Sunday, January 22, 2012

Crazy, Sexy, and Done!!

I made it! I finished the 21-day Crazy Sexy Diet cleanse. Today was the last day, and you know what that means? It means I can have coffee again on Monday morning and gluten for dinner. And even sugar for dessert! Oh, and booze too.

Actually, I sorta cheated last night and had a glass of organic red wine. It was my friend's birthday, and I was so close to being done. It seemed silly to totally teetotal. And even though it's not midnight yet, I'm about to have another glass to celebrate. After all, I can't let this nice bottle of Bonterra organic cab sav go bad. Right?

I cooked (or uncooked) a few more Crazy Sexy Diet dishes over the weekend, like this Prana Marinara Sauce Over Raw Zucchini Fettuccine:

The sauce is made with blended cherry tomatoes, yellow pepper, sun-dried tomatoes, and fresh basil. I enjoyed this with a big ole salad with raw ranch and a slice of gluten-free toast spread with white bean dip.

I also made the Aztec Salad, a quinoa/black bean salad topped chipotle barbeque tempeh and pumpkin seeds, from Crazy Sexy Diet tonight. But I forgot to top mine with the pumpkin seeds until I was halfway through eating. So I'll wait and share pictures of leftovers (pumpkin seeds included) tomorrow.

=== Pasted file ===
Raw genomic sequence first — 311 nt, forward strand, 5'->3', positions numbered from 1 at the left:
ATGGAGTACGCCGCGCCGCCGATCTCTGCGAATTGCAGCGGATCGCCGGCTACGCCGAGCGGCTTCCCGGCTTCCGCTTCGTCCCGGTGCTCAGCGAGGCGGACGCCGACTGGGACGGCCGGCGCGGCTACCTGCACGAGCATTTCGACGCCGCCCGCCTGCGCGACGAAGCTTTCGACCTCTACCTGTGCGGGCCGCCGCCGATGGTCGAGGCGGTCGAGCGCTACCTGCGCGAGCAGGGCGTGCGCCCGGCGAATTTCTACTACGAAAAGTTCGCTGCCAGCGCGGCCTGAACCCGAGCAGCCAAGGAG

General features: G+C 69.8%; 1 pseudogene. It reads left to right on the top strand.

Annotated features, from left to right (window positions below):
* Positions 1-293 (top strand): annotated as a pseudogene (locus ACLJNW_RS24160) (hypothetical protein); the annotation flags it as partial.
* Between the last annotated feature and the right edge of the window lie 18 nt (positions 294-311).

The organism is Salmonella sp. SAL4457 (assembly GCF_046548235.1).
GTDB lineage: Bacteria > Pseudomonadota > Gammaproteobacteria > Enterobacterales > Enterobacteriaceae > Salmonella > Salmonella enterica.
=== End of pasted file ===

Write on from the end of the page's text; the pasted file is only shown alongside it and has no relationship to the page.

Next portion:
Even though I'm glad to welcome back my old habits, like coffee, booze, and gluten, I do plan to keep a little of what I've learned on this cleanse:

* I will continue to drink green juice every morning, but rather than have a 16-ounce juice, I'll make smaller 8-ounce glasses to drink with breakfast. Juicing is expensive, and I can't afford to keep up the 16-ounce habit.

* I will try to maintain a 60/40 alkaline/acid diet that's heavier on veggies and alkaline foods like tempeh and tofu and lighter on acidic foods like pastas, grains, faux meats, and oils. The ideal plate for me should be 60% alkaline and 40% acid.

* I will try to limit my sugar consumption by checking products for added sugars and opting for unsweetened versions when available (like unsweetened soy or almond milk).

* I will try to limit desserts to no more than two per week, not counting dark chocolate.

* I will continue to dry brush my skin every morning and use the neti pot at night.

That being said, you'll still see vegan junk food, my beloved faux meat, and treats on the blog. I'm just hoping to incorporate more raw stuff to balance everything out. I've become quite the junk food vegan over the past few months, and I basically spent from Thanksgiving to New Year's Eve living on fake meat, chips, and sweets. Before the holidays, I was already eating pretty healthy, so I'm really just going back to that.